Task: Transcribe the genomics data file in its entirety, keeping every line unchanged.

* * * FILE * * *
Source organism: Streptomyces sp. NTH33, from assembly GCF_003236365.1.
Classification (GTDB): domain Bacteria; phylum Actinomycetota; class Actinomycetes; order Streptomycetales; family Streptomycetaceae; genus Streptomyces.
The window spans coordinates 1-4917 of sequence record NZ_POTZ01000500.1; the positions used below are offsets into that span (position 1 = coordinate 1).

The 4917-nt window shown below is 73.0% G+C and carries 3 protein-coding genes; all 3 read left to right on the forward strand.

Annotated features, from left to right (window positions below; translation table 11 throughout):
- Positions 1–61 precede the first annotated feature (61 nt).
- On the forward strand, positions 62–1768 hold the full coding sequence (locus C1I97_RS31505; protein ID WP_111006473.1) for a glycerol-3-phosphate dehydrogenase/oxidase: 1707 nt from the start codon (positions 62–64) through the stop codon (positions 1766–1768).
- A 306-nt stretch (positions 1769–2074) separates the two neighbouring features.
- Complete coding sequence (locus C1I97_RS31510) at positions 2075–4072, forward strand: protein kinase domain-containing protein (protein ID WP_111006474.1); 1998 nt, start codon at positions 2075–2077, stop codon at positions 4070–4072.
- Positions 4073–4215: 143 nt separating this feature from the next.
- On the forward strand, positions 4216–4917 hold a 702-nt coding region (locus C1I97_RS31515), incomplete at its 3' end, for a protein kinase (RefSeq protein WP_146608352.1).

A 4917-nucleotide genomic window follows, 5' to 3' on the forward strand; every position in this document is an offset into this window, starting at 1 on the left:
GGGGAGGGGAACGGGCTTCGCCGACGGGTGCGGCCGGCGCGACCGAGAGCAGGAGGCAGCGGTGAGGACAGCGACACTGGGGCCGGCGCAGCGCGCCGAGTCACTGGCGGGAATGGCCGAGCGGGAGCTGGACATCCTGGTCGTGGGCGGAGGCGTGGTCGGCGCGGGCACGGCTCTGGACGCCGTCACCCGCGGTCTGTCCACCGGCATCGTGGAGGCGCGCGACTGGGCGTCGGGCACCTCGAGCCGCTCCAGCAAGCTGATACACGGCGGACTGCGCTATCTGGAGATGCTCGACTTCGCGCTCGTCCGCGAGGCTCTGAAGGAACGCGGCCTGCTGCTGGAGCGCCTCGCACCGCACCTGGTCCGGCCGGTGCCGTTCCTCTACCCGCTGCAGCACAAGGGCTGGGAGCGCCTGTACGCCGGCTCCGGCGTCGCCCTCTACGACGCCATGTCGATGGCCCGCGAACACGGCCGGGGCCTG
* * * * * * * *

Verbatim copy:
Source organism: Streptomyces sp. NTH33, from assembly GCF_003236365.1.
Classification (GTDB): domain Bacteria; phylum Actinomycetota; class Actinomycetes; order Streptomycetales; family Streptomycetaceae; genus Streptomyces.
The window spans coordinates 1-4917 of sequence record NZ_POTZ01000500.1; the positions used below are offsets into that span (position 1 = coordinate 1).

The 4917-nt window shown below is 73.0% G+C and carries 3 protein-coding genes; all 3 read left to right on the forward strand.

Annotated features, from left to right (window positions below; translation table 11 throughout):
- Positions 1–61 precede the first annotated feature (61 nt).
- On the forward strand, positions 62–1768 hold the full coding sequence (locus C1I97_RS31505; protein ID WP_111006473.1) for a glycerol-3-phosphate dehydrogenase/oxidase: 1707 nt from the start codon (positions 62–64) through the stop codon (positions 1766–1768).
- A 306-nt stretch (positions 1769–2074) separates the two neighbouring features.
- Complete coding sequence (locus C1I97_RS31510) at positions 2075–4072, forward strand: protein kinase domain-containing protein (protein ID WP_111006474.1); 1998 nt, start codon at positions 2075–2077, stop codon at positions 4070–4072.
- Positions 4073–4215: 143 nt separating this feature from the next.
- On the forward strand, positions 4216–4917 hold a 702-nt coding region (locus C1I97_RS31515), incomplete at its 3' end, for a protein kinase (RefSeq protein WP_146608352.1).

A 4917-nucleotide genomic window follows, 5' to 3' on the forward strand; every position in this document is an offset into this window, starting at 1 on the left:
GGGGAGGGGAACGGGCTTCGCCGACGGGTGCGGCCGGCGCGACCGAGAGCAGGAGGCAGCGGTGAGGACAGCGACACTGGGGCCGGCGCAGCGCGCCGAGTCACTGGCGGGAATGGCCGAGCGGGAGCTGGACATCCTGGTCGTGGGCGGAGGCGTGGTCGGCGCGGGCACGGCTCTGGACGCCGTCACCCGCGGTCTGTCCACCGGCATCGTGGAGGCGCGCGACTGGGCGTCGGGCACCTCGAGCCGCTCCAGCAAGCTGATACACGGCGGACTGCGCTATCTGGAGATGCTCGACTTCGCGCTCGTCCGCGAGGCTCTGAAGGAACGCGGCCTGCTGCTGGAGCGCCTCGCACCGCACCTGGTCCGGCCGGTGCCGTTCCTCTACCCGCTGCAGCACAAGGGCTGGGAGCGCCTGTACGCCGGCTCCGGCGTCGCCCTCTACGACGCCATGTCGATGGCCCGCGAACACGGCCGGGGCCTG